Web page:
International Conference: Women, Religion, & Human Rights
On June 27 and 28, 2022, The AiW and the Department of Social & Education Sciences, co-organized with Adyan Foundation, and Danmission an International Conference on: “Women, Religion and Human Rights” at the Lebanese American University (LAU). The conference convened scholars and different religious figures to discuss the stance of women in the interpretations of biblical and qur’anic texts and in personal status codes in Lebanon, the Arab World, and South Asia (particularly Hinduism).
On June 27, the first panel titled “Reading and Reinterpreting Scriptures”, considered the possibilities of re-interpreting the scriptures of holy books to deconstruct the patriarchal understandings of biblical and qur’anic texts. Then, the second panel titled “Unreading Patriarchy and Producing Feminist Knowledge” discussed, in an attempt to uplift the status of women in religion, possible alternative feminist interpretations of traditional and conservative exegeses. Building on the rereading of holy texts, the third panel titled “Negotiating with the Discourse and the Perception of Women” assessed the social and legal statuses of women in religious texts with respect to the private and public spheres. Finally, the fourth panel titled “Different Stakeholders in Conversation: Religion, State, CSOs and International Documents” discussed the work of different organizations, of which are religious institutions, in developing strategies to accommodate and safeguard women’s rights in religion, yet through an acknowledgment of equality standards and human rights.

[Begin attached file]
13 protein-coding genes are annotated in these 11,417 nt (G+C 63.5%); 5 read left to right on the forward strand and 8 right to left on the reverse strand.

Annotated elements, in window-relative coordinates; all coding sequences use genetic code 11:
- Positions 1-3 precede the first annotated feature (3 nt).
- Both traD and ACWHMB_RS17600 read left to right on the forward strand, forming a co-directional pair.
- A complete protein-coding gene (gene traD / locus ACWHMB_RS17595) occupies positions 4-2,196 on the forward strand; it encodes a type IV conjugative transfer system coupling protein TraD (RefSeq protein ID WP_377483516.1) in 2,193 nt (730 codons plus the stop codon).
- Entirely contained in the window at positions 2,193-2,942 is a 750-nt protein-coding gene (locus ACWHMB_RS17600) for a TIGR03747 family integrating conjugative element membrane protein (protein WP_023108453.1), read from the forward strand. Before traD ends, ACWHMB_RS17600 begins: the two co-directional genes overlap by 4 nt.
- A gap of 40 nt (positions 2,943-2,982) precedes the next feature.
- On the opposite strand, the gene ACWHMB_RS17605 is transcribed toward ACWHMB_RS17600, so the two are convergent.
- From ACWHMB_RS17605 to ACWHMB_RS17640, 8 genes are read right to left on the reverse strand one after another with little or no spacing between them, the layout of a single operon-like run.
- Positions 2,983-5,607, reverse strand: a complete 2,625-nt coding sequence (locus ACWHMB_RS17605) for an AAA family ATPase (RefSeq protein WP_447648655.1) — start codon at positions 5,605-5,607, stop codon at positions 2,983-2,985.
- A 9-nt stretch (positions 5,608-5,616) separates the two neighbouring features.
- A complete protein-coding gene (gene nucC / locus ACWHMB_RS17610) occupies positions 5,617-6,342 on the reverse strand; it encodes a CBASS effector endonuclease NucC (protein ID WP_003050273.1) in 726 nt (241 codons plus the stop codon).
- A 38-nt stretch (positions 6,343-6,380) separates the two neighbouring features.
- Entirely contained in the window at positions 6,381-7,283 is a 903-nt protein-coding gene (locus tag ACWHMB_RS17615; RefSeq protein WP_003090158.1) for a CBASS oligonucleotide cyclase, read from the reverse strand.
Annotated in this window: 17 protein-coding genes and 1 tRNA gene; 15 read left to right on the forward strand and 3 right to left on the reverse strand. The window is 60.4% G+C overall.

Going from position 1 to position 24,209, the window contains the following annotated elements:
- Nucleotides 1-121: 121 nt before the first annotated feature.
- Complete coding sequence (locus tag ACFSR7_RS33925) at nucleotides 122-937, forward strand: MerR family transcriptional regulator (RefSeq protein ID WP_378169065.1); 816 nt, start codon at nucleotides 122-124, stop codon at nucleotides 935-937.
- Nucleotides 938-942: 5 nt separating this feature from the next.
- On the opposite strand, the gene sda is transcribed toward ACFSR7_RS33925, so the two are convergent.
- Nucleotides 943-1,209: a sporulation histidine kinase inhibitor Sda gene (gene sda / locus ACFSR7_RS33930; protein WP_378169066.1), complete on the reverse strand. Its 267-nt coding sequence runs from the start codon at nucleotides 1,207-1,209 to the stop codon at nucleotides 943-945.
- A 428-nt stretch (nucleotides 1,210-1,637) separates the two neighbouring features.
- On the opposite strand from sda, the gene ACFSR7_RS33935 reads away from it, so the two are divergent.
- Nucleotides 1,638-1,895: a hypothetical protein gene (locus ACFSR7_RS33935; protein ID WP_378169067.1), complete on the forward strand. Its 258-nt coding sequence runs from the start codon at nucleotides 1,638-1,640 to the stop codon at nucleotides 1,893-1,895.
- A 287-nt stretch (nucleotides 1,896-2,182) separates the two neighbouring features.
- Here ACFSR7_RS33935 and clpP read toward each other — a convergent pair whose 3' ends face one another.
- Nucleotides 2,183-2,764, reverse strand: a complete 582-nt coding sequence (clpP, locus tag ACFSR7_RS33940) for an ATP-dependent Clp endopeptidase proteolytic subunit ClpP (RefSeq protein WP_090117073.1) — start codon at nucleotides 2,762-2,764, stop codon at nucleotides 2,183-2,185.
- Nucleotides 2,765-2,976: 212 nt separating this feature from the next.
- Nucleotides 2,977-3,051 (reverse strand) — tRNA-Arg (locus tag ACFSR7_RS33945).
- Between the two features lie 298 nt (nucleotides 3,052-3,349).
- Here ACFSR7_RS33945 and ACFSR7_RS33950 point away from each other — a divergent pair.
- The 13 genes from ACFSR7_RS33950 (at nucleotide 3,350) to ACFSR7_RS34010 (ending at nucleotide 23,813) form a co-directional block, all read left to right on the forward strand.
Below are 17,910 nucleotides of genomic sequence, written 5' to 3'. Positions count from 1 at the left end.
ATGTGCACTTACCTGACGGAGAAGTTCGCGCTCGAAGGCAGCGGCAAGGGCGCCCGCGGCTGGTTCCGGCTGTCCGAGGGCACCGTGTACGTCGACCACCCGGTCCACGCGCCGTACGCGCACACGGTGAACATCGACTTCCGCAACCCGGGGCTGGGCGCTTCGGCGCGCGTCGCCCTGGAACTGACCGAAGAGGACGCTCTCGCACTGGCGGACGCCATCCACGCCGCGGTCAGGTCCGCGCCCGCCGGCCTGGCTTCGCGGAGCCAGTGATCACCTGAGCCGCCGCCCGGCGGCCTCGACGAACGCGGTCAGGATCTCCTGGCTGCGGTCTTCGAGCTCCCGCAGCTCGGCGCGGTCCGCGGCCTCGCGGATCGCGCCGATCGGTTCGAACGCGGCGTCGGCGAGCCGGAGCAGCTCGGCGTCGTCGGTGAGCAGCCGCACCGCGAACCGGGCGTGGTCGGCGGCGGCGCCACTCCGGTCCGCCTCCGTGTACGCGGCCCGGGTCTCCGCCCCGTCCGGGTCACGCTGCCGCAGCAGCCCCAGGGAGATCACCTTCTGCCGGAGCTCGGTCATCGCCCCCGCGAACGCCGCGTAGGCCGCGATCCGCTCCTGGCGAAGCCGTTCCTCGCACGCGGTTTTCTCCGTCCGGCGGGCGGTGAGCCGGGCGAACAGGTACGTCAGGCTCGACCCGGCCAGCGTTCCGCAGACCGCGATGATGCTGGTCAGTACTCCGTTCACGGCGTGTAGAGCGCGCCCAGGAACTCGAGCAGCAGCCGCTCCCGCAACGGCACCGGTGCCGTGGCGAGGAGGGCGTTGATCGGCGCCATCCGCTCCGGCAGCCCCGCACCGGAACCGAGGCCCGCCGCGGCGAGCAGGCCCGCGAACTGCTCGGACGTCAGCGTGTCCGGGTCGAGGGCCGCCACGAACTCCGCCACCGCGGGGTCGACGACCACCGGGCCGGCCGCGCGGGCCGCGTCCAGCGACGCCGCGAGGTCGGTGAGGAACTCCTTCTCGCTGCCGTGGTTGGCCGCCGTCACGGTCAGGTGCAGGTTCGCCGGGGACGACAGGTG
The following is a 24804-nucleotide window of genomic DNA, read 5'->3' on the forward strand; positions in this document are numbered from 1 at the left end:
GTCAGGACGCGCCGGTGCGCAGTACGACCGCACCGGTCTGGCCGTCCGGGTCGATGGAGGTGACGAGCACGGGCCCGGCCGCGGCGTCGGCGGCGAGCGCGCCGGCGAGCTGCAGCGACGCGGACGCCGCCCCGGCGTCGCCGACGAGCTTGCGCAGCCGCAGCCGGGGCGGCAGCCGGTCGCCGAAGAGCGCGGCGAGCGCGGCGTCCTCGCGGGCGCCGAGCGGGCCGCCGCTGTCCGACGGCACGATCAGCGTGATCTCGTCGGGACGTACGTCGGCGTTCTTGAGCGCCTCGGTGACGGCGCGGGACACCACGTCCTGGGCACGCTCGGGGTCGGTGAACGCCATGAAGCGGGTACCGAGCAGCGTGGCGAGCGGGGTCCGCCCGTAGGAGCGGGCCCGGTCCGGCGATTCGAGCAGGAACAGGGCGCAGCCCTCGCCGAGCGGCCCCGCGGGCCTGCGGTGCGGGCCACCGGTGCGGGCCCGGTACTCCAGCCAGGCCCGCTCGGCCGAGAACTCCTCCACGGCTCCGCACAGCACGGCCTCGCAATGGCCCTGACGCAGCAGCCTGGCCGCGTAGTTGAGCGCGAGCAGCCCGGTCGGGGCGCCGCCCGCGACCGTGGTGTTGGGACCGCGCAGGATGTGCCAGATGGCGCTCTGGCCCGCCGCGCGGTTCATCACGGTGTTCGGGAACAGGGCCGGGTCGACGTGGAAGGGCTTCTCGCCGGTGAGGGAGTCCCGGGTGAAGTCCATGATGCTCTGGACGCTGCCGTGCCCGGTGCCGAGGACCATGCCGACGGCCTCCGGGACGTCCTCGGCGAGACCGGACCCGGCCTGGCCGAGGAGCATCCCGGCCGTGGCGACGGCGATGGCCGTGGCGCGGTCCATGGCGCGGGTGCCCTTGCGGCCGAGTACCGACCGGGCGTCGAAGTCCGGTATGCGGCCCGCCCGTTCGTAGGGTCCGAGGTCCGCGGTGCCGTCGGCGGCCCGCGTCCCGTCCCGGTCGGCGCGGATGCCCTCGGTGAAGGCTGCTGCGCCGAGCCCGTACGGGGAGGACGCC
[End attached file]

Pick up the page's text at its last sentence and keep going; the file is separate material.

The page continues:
On the second day, on June 28, the first panel titled “Between Theory and Practice: Personal Status Laws in Lebanon” ushered an in-depth discussion of women’s rights in marriage, divorce, and custody in Muslim and Christian courts. This discussion set the ground for the second and third panels titled “Reforms in Personal Status Laws: Examples and Best Practices” and “Possible Reforms in Personal Status Laws and their Challenges” which addressed the challenges to instate an absolute recognition of women’s rights in personal status codes. Finally, the last panel titled “Raising Awareness and Advocating for Change” presented prospects for legal reforms and for countering misunderstandings and patriarchal interpretations of holy texts.
On a final note, the conference organizers shed light on some of the most important ideas shared, presented their concluding remarks and agreed to produce future publications on the topics discussed. They further reiterated the importance of pursuing collaborative work between Adyan and LAU.